I just ordered a hardcover book called Hollywood to Honolulu, The Story of the Los Angeles Steamship Company. I can’t wait to see the photographs and read about the ships Ursula sailed on to and from Hawaii. In the meantime, from the book’s promotional material, below is a description of the joyful L.A. harbor departure that Ursula and her friend Elizabeth would have experienced on January 14, 1928:
“For over a decade during the Roaring Twenties, a great white ocean liner would sail from berth 156 in Los Angeles every Saturday. The pier was packed with waving and cheering people looking up at the happy passengers crowding the railings. The vessel’s band on deck played jazz tunes and popular favorites. The captain stood forward on the bridge wing watching the lowering of the gangway amid a hail of colored streamers and confetti. The liner’s whistle would blow at noon, raising the cheering to a higher pitch as the band played ‘Aloha Oe.’ Slowly the great mass of the liner inched away from the dock.”
Can’t you just see Ursula leaning over the ship’s railing, laughing with excitement, one hand on cloche hat while waving with the other to her smiling, yet tearful, mother down on the dock?
In my last post, I imagined Ursula aboard the S.S. City of Honolulu sipping cocktails with Elizabeth and young gentlemen admirers. Despite Prohibition, which lasted from 1920 to 1933, many of the ship’s passengers would have indeed enjoyed imbibing. According to a Los Angeles Times article about the vessel’s sister ship, S.S. City of Los Angeles:
“During Prohibition, travelers had a strong reason to board a ship that made a monthly voyage. Although liquor was supposedly banned from the ship, the City of Los Angeles held nightly cocktail parties in a library devoid of books.”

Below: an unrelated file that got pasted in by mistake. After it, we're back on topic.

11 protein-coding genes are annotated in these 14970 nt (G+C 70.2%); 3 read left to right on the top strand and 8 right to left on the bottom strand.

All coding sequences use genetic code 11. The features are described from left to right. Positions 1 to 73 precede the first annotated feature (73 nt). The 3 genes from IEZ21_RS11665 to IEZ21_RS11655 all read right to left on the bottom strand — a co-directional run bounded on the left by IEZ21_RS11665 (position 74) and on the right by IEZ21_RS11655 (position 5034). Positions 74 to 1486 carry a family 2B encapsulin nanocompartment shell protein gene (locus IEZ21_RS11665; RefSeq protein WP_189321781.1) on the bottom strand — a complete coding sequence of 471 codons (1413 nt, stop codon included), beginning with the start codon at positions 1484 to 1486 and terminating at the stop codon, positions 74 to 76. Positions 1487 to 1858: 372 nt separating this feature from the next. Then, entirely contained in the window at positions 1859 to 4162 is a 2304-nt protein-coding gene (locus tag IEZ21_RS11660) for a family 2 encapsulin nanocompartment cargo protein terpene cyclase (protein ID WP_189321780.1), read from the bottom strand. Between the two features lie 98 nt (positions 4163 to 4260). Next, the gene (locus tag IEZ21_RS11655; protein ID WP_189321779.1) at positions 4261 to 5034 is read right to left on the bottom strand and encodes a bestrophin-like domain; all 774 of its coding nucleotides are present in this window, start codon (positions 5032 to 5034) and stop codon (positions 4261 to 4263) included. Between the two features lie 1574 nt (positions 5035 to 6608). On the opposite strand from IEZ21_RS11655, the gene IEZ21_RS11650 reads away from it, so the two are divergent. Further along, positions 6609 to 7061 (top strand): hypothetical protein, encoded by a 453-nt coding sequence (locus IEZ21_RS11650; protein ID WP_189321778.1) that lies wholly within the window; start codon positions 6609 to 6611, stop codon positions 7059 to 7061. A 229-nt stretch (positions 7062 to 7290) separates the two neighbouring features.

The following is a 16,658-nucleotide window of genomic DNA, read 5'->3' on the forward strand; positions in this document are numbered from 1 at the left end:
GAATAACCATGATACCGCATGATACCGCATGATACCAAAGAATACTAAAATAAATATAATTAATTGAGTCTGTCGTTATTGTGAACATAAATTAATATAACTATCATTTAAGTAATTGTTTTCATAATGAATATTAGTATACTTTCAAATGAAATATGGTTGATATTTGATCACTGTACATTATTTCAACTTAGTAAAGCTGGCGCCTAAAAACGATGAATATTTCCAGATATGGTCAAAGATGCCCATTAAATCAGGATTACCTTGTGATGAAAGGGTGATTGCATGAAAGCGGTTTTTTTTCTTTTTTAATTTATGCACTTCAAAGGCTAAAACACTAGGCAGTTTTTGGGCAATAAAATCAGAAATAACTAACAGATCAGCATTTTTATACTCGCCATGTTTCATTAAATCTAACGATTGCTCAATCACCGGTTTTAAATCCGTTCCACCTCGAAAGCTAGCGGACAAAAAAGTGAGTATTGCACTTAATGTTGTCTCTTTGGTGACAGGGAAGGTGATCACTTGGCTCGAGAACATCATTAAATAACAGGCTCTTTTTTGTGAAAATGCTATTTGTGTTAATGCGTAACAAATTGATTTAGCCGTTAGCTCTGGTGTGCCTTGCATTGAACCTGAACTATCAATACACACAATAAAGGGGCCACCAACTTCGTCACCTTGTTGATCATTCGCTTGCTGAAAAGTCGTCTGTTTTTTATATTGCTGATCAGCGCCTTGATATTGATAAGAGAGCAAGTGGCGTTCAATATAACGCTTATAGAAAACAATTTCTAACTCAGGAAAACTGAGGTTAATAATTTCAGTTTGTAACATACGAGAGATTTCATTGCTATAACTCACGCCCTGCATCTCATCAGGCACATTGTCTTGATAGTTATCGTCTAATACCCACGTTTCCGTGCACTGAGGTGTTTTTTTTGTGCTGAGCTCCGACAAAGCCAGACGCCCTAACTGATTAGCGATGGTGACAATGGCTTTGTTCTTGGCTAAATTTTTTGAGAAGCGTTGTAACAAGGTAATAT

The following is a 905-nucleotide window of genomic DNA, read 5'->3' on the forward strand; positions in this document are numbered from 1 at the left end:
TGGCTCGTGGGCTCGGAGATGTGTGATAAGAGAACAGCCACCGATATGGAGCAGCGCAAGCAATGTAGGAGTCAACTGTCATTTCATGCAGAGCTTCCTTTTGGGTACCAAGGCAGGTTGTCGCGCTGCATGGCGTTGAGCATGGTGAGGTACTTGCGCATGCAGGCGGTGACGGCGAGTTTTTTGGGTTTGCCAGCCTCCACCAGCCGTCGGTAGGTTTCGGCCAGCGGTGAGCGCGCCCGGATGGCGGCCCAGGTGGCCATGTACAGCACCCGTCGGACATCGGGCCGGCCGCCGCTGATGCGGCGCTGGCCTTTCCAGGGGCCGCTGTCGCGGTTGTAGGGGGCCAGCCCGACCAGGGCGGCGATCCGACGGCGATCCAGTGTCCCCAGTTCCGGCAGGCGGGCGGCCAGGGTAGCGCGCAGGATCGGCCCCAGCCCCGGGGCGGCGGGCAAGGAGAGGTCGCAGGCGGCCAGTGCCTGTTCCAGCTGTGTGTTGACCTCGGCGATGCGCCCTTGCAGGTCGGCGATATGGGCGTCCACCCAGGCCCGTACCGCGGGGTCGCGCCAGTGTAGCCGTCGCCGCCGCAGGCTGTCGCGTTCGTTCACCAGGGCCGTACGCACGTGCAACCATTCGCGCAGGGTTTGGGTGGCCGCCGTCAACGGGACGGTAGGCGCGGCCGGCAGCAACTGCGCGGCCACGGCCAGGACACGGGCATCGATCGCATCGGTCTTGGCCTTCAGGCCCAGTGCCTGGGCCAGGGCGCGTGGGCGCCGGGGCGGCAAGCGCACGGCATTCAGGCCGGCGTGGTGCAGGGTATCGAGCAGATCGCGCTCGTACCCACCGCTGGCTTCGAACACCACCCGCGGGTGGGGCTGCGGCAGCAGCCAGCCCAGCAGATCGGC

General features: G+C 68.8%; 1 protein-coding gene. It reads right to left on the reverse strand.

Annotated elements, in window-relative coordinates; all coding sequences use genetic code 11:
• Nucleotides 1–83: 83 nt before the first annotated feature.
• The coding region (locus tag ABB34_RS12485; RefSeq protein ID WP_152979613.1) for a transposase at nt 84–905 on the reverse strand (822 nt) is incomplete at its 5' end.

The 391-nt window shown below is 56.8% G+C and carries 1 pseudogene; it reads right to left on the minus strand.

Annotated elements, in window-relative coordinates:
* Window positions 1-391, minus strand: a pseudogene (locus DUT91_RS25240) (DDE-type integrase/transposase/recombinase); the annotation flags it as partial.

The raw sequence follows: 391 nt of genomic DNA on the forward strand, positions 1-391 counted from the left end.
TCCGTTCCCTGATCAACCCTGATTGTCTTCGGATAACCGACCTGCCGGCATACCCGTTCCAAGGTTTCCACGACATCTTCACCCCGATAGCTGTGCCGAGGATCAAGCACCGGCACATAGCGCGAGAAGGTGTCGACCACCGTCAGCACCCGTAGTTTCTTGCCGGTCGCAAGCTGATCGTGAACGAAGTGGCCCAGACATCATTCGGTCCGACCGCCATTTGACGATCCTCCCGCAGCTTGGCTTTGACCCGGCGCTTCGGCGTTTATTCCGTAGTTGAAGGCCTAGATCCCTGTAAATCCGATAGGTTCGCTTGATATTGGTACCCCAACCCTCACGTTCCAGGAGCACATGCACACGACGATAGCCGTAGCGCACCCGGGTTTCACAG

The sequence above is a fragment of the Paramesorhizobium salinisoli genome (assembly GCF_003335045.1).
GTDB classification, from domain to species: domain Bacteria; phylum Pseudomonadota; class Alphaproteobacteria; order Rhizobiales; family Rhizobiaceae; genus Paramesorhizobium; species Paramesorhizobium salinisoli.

After six days at sea aboard the City of Honolulu, one of the first sights Ursula would have seen as the luxurious liner approached Honolulu Harbor was the new 10-story Aloha Tower. Built in 1926 to welcome arriving passenger ships, this lighthouse/clock tower was the tallest structure in Hawaii at the time, and still stands today as a historic landmark and iconic symbol of Hawaiians’ hospitality.
In his interesting paper “Creating ‘Paradise of the Pacific’: How Tourism Began in Hawaii,” University of Hawai’i professor James Mak describes the over-the-top welcome Ursula, Elizabeth, and their fellow passengers would have received as their ship neared the shore on January 20, 1928:
“Reminiscent of ‘Steamer Days’ from many decades earlier, ‘Boat Days’ would be celebrated beginning in the late 1920s to welcome passenger liners arriving at the Aloha Tower in Honolulu. Ships were met by swarms of lei-bearing greeters, newspaper reporters were on hand to interview dignitaries, female dancers performed hula to Hawaiian music played by the Royal Hawaiian Band, and outrigger canoes and coin divers circled the ships. Each arrival became a festive occasion, and it has been reported that many locals left work early to take part in the festivities.”
Unfortunately, there are no photographs from Ursula’s Hawaiian adventure, but here is a short home movie (with period music) taken by another tourist visiting Hawaii that same year; Ursula probably saw some of these same or similar sights:
Film highlights include entering Honolulu Harbor (at the beginning); hula dancing (2:18); ‘Iolani Palace (4:24); coastline (5:20); beautiful park-like grounds of a hotel (5:35); Hawaiian boy diving and catching coin (5:48); majestic palm tree (6:10); sugar cane plantation (6:22); and driving in the mountains (7:21).